Self and Identity
We are committed to developing theoretical knowledge that allows us to understand the relationship between identity and health. Our ultimate aim is to use this knowledge to inform real world strategies and interventions to promote individual and societal mental and physical health. We consider ‘self’ as a process, as an ongoing story that involves evaluation and a search for meaning. Our group is particularly interested in developing methodological innovation to enable the exploration of embodied selves and identity.
Broadly, our work is concerned with identity challenges and with the ways in which individuals manage the boundaries of self and the implications for health and wellbeing. We are also interested in the ways in which people communicate their identity through self-representations. We are methodologically pluralistic but particularly use narrative, phenomenological, ethnographic, visual, experimental, and pattern analysis (Q-sort) methods. Our research themes are listed below with examples of completed and ongoing work.
Our research themes are listed below with examples of completed and ongoing work.
This research theme focuses on understanding challenges to, and the reformulation of, identity following major bodily transitions such as those related to organ transplant, bariatric surgery, and brain injury. It also explores the impact of visible difference, stigma and discrimination on identity.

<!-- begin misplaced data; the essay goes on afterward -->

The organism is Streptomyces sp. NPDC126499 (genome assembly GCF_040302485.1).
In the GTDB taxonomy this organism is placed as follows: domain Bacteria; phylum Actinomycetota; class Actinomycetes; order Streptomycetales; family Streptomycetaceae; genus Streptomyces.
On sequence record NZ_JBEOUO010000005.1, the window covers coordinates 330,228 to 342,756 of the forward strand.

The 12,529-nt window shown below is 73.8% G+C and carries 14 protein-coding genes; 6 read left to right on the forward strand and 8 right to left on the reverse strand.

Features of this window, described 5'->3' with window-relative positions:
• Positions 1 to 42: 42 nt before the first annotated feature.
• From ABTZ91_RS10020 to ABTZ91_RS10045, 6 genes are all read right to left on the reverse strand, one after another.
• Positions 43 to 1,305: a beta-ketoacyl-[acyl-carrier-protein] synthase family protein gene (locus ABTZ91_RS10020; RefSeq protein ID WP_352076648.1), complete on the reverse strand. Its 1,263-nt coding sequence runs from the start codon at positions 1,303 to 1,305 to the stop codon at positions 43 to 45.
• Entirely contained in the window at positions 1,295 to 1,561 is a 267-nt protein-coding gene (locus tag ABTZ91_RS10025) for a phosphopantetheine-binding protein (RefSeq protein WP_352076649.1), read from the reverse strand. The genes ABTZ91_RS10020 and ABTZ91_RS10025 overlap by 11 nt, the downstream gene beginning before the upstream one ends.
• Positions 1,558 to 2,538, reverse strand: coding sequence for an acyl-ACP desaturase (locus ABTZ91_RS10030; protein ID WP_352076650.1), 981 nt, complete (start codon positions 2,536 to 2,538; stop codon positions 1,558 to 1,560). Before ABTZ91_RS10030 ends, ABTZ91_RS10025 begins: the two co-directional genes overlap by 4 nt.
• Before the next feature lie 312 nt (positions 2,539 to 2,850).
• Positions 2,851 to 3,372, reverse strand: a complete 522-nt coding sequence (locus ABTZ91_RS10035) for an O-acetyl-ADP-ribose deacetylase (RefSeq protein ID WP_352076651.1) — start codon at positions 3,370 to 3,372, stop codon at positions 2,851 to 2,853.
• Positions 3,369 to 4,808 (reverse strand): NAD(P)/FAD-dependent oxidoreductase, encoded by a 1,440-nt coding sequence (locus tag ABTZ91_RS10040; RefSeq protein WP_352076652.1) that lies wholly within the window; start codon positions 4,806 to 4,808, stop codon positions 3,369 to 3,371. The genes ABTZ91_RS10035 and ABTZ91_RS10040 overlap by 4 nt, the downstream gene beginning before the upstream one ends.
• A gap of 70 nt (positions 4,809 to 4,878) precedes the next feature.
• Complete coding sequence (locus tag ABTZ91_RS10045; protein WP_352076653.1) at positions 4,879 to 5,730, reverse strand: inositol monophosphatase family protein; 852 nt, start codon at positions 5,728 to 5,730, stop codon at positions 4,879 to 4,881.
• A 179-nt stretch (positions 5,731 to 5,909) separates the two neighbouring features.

This research theme focuses on the ways in which mental phenomena in the form of unpleasant intrusive thoughts, images, urges, and memories can render the perception of a polluted self. It focuses on examining the beliefs and emotional processes that contribute to and maintain this sense of ‘self as contaminated’ including magical thinking, thought-action fusion, and shame proneness. It also focuses on ways in which feelings of self-contamination might be alleviated.
Making sense of the self
This theme brings together research that focuses on making sense of the self where the self is untypical and/or where visible difference plays a role in representing the self. This is fertile ground for using methodological innovation to explore identity and communicating about the self.
Self-disclosure, shame and recovery
This research theme focuses on how individuals negotiate the process of making self-disclosures, particularly of thoughts, feelings, and experiences that are experienced as shameful or stigmatizing, and the implications of this for their sense of self. It also considers the meaning of recovery in the context of ongoing and potentially stigmatizing conditions and how identity is negotiated in recovery.
2009-2011: Development and initial validation of a measure of recovery for use in specialist mental health services for young people. (PI: Mary John, CI: Laura Simonds funded by Sussex Partnership NHS Foundation Trust)
Members of the group are also actively involved in developing and writing about methodological innovation in psychological research
|Sue Jackson||University of West England, Bristol|
|Tinisha Kennedy||Surrey and Borders Partnership NHS Foundation Trust|
|Naomi Spokes||Tavistock and Portman NHS Foundation Trust|